Horror Writers Association

A Point of Pride: Interview with Roberto Carrasco

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Roberto Carrasco was that kid who had an imaginary friend called Blue Eye. When they played Dungeons and Dragons he always asked to be a wizard. He wrote stories starring dragons that instead of eyes had pineapples, good monsters, and extraterrestrial princesses. When he was old enough to know the world, he knew the world and lived many adventures thinking that some of them would reveal to him the meaning of life. But life didn’t seem to make much sense so he published a rage-filled novel called So Sweet, So Bitter which was read by 172 people. Then he got fat, lost weight, and got fat again. After a second diet, he managed to stay at a healthy weight and continued to write many other stories because he had already decided that if any word defined him it was “writer”. Although he also really liked the sound of others like “doodle” or “custard apple” it was “writer” that had never left him. In the spring of 2013 he wrote a LGTB story about rainbows for a book of historical short stories and in March 2014 his second novel, Rottenmeier, a biography of Heidi’s governess, saw the light of day. Shortly before the summer of the same year, he published two LGTB novels with La Calle publishing house: Riku from the Hells and The Restlessness Under the Skin. Later, came the LGTB dystopian novel The Last Year in Hipona and the quantic and surreal Cosmic Girl. He is already preparing new stories because she intends her literary career to be as bright and beautiful as a bunch of fireworks, although longer-lasting than these, of course.

But Roberto also has a dark side… as he is the dark publisher in Dimensiones Ocultas, the publishing house that is bringing into Spanish the works of Kristopher Triana, Edward Lee, Aaron Dries, David Irons, and many others… He fights day by day to open those doors that are usually closed for those authors who dare to be different.

What inspired you to start publishing?

 I had read horror books in English for many years and those inspired me to write. I could not find a publisher devoted to this genre so I decided to become one.

What was it about the horror genre that drew you to it?

Since I was very young I felt like a misfit, identified with monsters and vampires. That’s the reason why horror has always been my favourite genre in literature and cinema. Other kids read Lord of the Rings, while I was reading Stephen King, Anne Rice and Poppy Z.Brite.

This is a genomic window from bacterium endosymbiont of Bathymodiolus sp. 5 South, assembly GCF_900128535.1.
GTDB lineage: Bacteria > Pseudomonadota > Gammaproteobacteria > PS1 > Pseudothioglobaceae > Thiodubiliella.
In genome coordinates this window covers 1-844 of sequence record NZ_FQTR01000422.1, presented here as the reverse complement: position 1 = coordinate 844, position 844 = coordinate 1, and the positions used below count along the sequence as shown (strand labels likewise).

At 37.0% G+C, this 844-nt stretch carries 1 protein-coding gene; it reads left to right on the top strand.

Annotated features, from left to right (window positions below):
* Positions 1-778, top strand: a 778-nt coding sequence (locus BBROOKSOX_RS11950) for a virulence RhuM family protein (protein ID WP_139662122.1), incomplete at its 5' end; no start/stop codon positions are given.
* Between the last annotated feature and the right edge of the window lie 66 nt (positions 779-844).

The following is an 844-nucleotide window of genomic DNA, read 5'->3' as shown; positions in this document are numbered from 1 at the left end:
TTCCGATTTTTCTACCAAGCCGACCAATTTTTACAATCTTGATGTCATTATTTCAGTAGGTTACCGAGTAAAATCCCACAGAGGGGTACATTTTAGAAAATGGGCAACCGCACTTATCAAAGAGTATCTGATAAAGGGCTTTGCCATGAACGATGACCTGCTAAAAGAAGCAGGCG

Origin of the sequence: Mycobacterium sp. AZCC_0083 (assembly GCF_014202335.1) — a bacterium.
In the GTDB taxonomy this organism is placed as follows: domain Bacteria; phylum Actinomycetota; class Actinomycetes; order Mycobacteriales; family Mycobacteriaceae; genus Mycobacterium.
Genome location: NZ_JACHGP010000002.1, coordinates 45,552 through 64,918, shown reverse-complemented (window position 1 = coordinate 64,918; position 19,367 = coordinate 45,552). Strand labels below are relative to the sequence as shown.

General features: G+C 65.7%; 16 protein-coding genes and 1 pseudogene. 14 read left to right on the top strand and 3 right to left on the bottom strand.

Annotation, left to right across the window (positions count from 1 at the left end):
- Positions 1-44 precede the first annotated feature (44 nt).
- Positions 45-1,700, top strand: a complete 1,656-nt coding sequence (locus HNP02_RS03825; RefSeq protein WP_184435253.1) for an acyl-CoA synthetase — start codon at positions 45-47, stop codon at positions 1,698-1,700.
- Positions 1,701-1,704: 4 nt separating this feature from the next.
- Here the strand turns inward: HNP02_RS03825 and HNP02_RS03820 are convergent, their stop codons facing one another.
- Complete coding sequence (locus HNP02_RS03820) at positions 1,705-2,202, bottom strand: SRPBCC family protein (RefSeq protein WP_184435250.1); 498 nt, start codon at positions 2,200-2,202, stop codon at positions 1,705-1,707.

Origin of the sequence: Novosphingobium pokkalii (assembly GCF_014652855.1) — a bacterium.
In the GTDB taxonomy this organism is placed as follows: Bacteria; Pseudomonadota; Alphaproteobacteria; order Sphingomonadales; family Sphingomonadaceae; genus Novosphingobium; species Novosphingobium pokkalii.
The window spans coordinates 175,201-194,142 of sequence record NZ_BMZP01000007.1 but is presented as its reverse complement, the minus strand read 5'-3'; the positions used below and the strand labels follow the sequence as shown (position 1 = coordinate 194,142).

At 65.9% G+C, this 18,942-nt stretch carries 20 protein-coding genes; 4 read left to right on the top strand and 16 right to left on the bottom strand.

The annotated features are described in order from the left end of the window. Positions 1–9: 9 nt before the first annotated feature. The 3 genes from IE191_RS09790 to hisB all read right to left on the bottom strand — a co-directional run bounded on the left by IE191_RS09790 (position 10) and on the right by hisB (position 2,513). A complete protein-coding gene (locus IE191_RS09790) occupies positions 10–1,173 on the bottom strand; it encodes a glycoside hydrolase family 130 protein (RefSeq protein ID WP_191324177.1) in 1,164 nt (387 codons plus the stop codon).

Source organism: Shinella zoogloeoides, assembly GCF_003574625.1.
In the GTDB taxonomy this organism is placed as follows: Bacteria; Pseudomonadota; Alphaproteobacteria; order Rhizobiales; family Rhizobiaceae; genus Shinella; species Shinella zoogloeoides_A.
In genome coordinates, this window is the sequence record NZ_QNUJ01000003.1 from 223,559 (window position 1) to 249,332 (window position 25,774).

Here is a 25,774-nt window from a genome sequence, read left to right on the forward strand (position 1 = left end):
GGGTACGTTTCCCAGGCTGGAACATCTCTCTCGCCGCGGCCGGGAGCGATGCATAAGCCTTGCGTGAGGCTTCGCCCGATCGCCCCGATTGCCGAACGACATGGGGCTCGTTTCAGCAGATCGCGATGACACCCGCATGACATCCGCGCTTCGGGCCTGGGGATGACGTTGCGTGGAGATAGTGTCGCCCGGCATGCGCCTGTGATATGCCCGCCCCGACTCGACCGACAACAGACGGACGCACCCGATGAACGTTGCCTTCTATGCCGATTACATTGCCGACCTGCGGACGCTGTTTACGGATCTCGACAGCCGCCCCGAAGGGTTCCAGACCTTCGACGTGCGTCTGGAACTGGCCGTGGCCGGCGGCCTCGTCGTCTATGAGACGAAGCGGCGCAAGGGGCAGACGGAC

Do you make a conscious effort to include LGBTQ material in your writing and if so, what do you want to portray?

Diversity is a reality, it is part of my life, so the effort is not so conscious as it is a natural way of expressing my reality. It would be more difficult to write a novel with only cis-straight-white characters! Tiresome indeed. Maybe it is more difficult to find LGTBQ authors to publish, as some of them are still in the ‘horror closet’.

What has writing and publishing horror taught you about the world and yourself?

Writing horror is a way to build a world where we are in control of our own monsters and fears. Publishing horror is the way to know that we are not alone in that world.

How have you seen the horror genre change over the years? And how do you think it will continue to evolve?

For a few years, I had this feeling of High horror Vs Rubbish horror. Psychological Vs Splatterpunk. Hardcover Vs Paperback. Luckily, this boundaries are blearing, as we are in the same boat. Horror ought to include all kind of topics, sub-genres and voices.

How do you feel the LGBTQ community has been represented thus far in the genre and what hopes do you have for representation in the genre going forward?

In some circles, at least in my country, horror and LGTBTQ community are totally incompatible terms. You only have access to the horror community if you are a white-cis-straight author. But slowly, you can find some representation thanks to some publishers that are brave enough to share new voices with the readers.

Who are some of your favorite LGBTQ characters in horror?

Lestat, the vampire, was my reference when I was a teenager. I didn’t know any gay guy around and he was my role model! Later, I read Drawing Blood, by Poppy Z.Brite and Trevor and Zach became my favourite characters ever.

Who are some LGBTQ horror authors you recommend our audience check out?

Well, you all know Clive Barker, Poppy Z.Brite… The classics, so I’ll recommend some of the authors I have published in Spanish. I wish they could be translated into English some day! Excellent horror writers, as Juan Flahn (“Spirit Box”), Miguel G (“La Eterna Bella Durmiente/Eternal Sleeping Beauty”) or Rebeca García-Cabañas Garrido (“La última cena”/”The Last Supper”).

What is one piece of advice you would give horror authors today?

Push the limits, don’t think about what it is commercial or not, be creative and feel free, because that is what horror is about!

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